Former Newsoms police officer jailed in plea agreement

Published 9:23 am Wednesday, May 6, 2015

A former Newsoms police officer who was arrested in September on charges related to getting money under false pretenses, began his time in jail early Monday evening.

Douglas Davis Jr., 49, recently took a plea agreement during his day in court in Sussex County. His attorney, Jack Randall of Randall|Page in Courtland, said his client decided it was in his best interest to take the deal.

The bargain is that Davis will face only one felony count instead of five for the aforementioned charge. That could have meant three years imprisonment, but conviction is delayed chiefly on condition of exemplary behavior for three years. In addition to court costs, he also has to pay $5,000 in restitution to the Town of Waverly, where he also worked. Should Davis fulfill that bargain, the felony charge would be reduced to a misdemeanor.

The four felony charges have been reduced to misdemeanors, with one count requiring six months jail time. The first 30 days are to be served at Riverside Regional Jail in Prince George, and thereafter Davis would be eligible for work release or serving on weekends.

In February 2014, the Virginia State Police Bureau of Criminal Investigation’s Chesapeake Field Office began looking into Davis following a request from the Waverly Police Department, where he served. He was also working for the Newsoms Police Department, which he started in January 2011. A resident of Roanoke Rapids, North Carolina, Davis was also with the Northampton County Sheriff’s Office in North Carolina.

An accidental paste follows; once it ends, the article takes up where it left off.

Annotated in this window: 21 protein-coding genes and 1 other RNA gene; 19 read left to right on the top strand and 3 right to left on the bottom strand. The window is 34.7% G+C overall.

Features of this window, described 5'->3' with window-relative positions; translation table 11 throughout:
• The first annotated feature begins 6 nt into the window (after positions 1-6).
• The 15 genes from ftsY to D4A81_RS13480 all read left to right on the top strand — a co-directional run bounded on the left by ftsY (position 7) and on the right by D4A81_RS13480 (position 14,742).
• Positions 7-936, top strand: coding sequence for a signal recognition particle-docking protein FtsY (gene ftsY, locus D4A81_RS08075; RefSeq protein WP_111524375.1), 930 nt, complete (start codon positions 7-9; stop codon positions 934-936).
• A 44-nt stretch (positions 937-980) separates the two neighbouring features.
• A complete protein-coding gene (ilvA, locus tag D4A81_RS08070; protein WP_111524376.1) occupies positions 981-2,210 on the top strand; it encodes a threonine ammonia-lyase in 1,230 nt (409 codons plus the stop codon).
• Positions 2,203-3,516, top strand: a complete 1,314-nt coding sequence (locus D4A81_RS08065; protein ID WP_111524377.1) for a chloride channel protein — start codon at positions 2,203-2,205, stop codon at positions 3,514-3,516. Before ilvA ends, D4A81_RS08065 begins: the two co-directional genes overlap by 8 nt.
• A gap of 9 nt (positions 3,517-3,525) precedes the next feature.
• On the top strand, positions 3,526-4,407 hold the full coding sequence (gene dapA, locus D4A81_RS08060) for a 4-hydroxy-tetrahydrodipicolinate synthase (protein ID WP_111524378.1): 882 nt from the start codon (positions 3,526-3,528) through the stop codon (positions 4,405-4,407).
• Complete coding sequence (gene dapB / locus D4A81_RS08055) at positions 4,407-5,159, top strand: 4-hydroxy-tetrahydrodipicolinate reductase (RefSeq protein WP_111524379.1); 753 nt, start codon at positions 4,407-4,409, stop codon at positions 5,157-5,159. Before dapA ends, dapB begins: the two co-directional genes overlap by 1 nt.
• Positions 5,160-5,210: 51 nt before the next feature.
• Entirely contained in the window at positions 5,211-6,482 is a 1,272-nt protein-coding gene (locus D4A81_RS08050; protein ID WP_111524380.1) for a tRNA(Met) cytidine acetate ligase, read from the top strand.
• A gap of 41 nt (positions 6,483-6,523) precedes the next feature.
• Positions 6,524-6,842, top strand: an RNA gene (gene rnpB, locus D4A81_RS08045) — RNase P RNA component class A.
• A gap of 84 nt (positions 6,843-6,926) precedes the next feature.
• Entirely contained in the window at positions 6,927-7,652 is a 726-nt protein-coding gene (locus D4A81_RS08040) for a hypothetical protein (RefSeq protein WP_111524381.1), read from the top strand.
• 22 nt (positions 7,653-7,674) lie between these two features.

Walter J. Mason, a former two-term mayor of Waverly, commented on the matter in an email:

Doug Davis has pled guilty to several misdemeanors and no contest to a related felony for obtaining funds under false pretenses while employed as a police officer by the Town of Waverly.

In late 2013 during my administration as mayor, Mr. Davis was caught in a police department-wide audit clocking time he did not work. Mr. Davis was reprimanded and counseled in proper procedure. However, he continued the practice leaving me no choice but to suspend him without pay from the town police force in February 2014.

The matter was referred to Lyndia Ramsey, the Sussex County Commonwealth’s Attorney, and the Virginia State Police conducted an extensive investigation. Prince George Commonwealth’s Attorney Jay Paul was appointed special prosecutor and Mr. Davis was subsequently indicted on five felony counts and one misdemeanor.

Mr. Davis pled out Monday and has been convicted of stealing from the Town of Waverly. I concur with Special Prosecutor Paul that today’s outcome shows no one is above the law.

I strongly encourage Mr. Davis to apologize to the Town of Waverly and make restitution in full to show his sincerity and remorse.